09 February 2010 ~ 0 Comments

“Super” Captions

The Super Bowl is an American tradition.  Even for people that aren’t into professional football, the entertainment value of the evening draws them.  Super Bowls of the past have been known for their outrageous half-time shows and award-winning commercials.  This year’s Super Bowl XLIV was no exception.

Before the game ever happened, we were excited to hear that the National Association of the Deaf (NAD) had worked extensively with the NFL and CBS to encourage advertisers to caption their ads.   The NAD stated, “As a result of these efforts, viewers should notice an increased number of captioned commercials compared to previous Super Bowls.” [read more]

The captioning of 30 second advertisements is not required by law, so any spot that is captioned is done because the company sees value in reaching a greater audience through captioning.

Every year, people in the deaf and hard of hearing community watch and count the number of sponsors who do not caption.  Their point is pretty simple.  If an advertiser is able to spend the reported $2.8 million in airtime on one spot, they surely can afford the hundreds of dollars it would cost to caption it.  Many will then share their findings through networking sites and blogs.  They will also contact the companies to let them know that there is a need for accessibility — even if it is only for a 30 second ad.

From the stats we’ve seen, around 70% of the advertisements during Super Bowl XLIV were captioned.  Of course, this number will vary slightly by market as local stations were also allowed to independently sell specific times during the broadcast.  Overall, 70% is not bad, and it does show improvement over the past years; but it also leaves us wondering why 30% still were not captioning.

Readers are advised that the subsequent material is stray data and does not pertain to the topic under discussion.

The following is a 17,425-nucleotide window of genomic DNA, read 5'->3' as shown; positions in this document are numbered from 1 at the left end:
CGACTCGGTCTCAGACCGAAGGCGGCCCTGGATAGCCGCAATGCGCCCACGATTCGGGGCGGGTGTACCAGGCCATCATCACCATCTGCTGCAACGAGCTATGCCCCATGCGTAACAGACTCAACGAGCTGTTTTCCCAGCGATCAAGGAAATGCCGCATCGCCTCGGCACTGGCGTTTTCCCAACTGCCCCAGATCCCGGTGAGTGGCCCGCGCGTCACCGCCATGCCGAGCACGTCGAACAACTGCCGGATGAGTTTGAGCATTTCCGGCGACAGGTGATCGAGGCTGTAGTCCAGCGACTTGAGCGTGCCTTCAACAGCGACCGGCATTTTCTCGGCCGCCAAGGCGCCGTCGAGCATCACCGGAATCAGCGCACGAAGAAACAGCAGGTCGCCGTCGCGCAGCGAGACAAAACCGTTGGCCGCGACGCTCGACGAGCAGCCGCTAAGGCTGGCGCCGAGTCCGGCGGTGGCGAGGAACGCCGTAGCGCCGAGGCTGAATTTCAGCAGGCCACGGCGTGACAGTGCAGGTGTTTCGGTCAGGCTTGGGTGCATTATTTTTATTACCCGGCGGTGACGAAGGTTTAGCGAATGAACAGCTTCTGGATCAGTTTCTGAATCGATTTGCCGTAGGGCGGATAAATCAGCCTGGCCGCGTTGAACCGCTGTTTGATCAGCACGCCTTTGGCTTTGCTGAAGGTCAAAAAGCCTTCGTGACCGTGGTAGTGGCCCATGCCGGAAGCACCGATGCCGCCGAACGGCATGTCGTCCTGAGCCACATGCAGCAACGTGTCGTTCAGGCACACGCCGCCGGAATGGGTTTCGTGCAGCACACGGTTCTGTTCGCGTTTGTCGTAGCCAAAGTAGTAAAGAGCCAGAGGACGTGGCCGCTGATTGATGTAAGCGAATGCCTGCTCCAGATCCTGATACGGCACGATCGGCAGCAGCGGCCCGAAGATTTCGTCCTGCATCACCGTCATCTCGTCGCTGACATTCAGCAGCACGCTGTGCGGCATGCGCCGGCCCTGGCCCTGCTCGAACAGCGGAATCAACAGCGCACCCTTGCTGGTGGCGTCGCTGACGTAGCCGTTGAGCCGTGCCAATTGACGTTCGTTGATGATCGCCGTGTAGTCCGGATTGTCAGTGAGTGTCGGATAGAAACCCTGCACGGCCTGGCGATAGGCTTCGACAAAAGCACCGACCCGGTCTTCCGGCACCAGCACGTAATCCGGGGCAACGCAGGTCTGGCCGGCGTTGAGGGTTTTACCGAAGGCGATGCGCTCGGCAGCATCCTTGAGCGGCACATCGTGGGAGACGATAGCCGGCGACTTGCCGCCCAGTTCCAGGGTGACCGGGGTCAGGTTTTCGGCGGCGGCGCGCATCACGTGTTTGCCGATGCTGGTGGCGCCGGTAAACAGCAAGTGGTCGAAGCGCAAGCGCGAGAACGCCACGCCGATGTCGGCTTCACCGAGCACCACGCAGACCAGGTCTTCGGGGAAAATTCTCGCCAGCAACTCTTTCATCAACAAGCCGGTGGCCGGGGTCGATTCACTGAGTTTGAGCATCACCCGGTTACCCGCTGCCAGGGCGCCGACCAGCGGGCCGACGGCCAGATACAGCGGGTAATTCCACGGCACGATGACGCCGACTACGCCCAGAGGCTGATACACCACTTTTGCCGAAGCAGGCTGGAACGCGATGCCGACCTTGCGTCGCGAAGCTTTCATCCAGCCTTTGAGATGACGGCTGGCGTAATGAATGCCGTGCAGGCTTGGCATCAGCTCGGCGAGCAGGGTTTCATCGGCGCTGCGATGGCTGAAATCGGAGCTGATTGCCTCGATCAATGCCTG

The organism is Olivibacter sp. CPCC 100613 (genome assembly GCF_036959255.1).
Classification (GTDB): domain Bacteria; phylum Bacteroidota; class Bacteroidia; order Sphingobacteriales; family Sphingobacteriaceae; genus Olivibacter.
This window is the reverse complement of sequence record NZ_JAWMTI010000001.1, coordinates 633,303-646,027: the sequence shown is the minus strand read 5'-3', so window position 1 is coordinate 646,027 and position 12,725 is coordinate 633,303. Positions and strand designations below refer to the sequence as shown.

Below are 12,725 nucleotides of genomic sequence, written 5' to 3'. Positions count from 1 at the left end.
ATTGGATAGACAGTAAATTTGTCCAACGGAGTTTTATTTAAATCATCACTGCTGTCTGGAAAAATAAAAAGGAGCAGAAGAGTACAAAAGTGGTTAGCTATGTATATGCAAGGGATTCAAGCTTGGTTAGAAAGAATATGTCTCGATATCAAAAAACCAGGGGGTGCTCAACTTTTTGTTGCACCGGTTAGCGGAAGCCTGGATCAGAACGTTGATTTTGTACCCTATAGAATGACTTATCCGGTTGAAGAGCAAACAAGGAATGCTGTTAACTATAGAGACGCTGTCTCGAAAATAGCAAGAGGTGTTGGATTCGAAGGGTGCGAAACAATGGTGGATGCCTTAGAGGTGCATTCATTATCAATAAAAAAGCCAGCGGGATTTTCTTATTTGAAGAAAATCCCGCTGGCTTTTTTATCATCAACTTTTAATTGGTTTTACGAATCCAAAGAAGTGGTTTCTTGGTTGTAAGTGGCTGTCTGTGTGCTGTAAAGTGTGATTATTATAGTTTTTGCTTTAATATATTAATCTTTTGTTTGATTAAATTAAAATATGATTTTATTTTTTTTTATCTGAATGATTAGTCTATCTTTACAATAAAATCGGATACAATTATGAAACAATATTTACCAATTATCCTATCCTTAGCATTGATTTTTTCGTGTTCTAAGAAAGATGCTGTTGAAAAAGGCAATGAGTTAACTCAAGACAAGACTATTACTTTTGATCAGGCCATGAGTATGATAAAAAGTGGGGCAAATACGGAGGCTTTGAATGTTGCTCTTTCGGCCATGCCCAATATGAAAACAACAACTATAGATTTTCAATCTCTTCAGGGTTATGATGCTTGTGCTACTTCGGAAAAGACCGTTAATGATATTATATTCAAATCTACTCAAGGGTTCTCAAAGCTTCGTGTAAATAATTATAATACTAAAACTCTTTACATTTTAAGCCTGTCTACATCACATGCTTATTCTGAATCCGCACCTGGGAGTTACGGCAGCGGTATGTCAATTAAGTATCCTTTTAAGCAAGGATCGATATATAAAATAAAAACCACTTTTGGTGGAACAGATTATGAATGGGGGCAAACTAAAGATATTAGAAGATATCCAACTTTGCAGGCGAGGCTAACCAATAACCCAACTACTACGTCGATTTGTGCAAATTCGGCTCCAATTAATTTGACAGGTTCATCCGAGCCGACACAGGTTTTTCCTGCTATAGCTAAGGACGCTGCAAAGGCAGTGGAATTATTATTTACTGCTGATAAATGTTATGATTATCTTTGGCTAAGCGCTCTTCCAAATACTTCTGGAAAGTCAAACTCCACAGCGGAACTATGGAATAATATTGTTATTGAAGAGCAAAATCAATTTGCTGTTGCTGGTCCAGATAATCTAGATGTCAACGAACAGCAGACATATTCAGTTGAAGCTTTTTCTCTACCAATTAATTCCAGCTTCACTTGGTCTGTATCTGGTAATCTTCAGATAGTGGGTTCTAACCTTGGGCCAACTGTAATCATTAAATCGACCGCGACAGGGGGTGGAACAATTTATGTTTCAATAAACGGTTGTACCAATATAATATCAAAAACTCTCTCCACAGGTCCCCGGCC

For the advertiser, captioning during the Super Bowl, or anytime for that matter, makes sense.  There are 36 million deaf and hard of hearing people in the United States who rely on captions.  Add to that number the amount of people watching TV from a bar or restaurant, and it’s obvious that a significant portion of their audience is missing their message if captions aren’t included.  Cost isn’t a factor; with millions spent on production and airtime, the costs of captioning are minuscule.

The most likely reason that the Super Bowl experience is not 100% captioned from start to finish is a lack of understanding of the need.  It’s great that the NAD is doing their part.  Consider doing your part, also.  Start making note of advertisements that are missing captions and then contact the companies sponsoring those ads.  With enough continual viewer feedback, advertisers will get the message.

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